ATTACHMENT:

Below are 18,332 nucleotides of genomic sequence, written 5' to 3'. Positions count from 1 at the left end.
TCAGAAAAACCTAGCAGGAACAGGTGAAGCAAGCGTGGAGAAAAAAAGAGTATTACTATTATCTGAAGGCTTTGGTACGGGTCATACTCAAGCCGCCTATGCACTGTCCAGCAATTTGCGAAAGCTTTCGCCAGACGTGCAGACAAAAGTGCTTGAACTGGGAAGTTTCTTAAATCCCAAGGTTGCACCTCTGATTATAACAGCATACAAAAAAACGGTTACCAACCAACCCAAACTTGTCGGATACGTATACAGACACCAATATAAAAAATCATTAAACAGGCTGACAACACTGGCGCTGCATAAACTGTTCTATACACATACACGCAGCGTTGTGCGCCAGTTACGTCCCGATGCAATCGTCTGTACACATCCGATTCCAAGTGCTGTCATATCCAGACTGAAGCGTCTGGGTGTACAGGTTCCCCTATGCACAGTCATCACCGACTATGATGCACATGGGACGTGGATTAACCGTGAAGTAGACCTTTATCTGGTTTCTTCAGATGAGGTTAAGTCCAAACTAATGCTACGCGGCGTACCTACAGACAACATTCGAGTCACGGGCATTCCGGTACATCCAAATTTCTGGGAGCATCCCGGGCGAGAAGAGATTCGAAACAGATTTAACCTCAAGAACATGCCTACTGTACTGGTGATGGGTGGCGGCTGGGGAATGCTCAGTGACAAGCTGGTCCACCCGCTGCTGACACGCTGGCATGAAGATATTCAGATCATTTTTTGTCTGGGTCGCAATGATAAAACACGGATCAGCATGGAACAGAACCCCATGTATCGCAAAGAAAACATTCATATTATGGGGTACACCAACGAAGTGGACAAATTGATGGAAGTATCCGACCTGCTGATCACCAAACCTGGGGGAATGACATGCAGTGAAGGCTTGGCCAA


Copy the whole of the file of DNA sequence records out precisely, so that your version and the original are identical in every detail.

Below are 18,332 nucleotides of genomic sequence, written 5' to 3'. Positions count from 1 at the left end.
TCAGAAAAACCTAGCAGGAACAGGTGAAGCAAGCGTGGAGAAAAAAAGAGTATTACTATTATCTGAAGGCTTTGGTACGGGTCATACTCAAGCCGCCTATGCACTGTCCAGCAATTTGCGAAAGCTTTCGCCAGACGTGCAGACAAAAGTGCTTGAACTGGGAAGTTTCTTAAATCCCAAGGTTGCACCTCTGATTATAACAGCATACAAAAAAACGGTTACCAACCAACCCAAACTTGTCGGATACGTATACAGACACCAATATAAAAAATCATTAAACAGGCTGACAACACTGGCGCTGCATAAACTGTTCTATACACATACACGCAGCGTTGTGCGCCAGTTACGTCCCGATGCAATCGTCTGTACACATCCGATTCCAAGTGCTGTCATATCCAGACTGAAGCGTCTGGGTGTACAGGTTCCCCTATGCACAGTCATCACCGACTATGATGCACATGGGACGTGGATTAACCGTGAAGTAGACCTTTATCTGGTTTCTTCAGATGAGGTTAAGTCCAAACTAATGCTACGCGGCGTACCTACAGACAACATTCGAGTCACGGGCATTCCGGTACATCCAAATTTCTGGGAGCATCCCGGGCGAGAAGAGATTCGAAACAGATTTAACCTCAAGAACATGCCTACTGTACTGGTGATGGGTGGCGGCTGGGGAATGCTCAGTGACAAGCTGGTCCACCCGCTGCTGACACGCTGGCATGAAGATATTCAGATCATTTTTTGTCTGGGTCGCAATGATAAAACACGGATCAGCATGGAACAGAACCCCATGTATCGCAAAGAAAACATTCATATTATGGGGTACACCAACGAAGTGGACAAATTGATGGAAGTATCCGACCTGCTGATCACCAAACCTGGGGGAATGACATGCAGTGAAGGCTTGGCCAA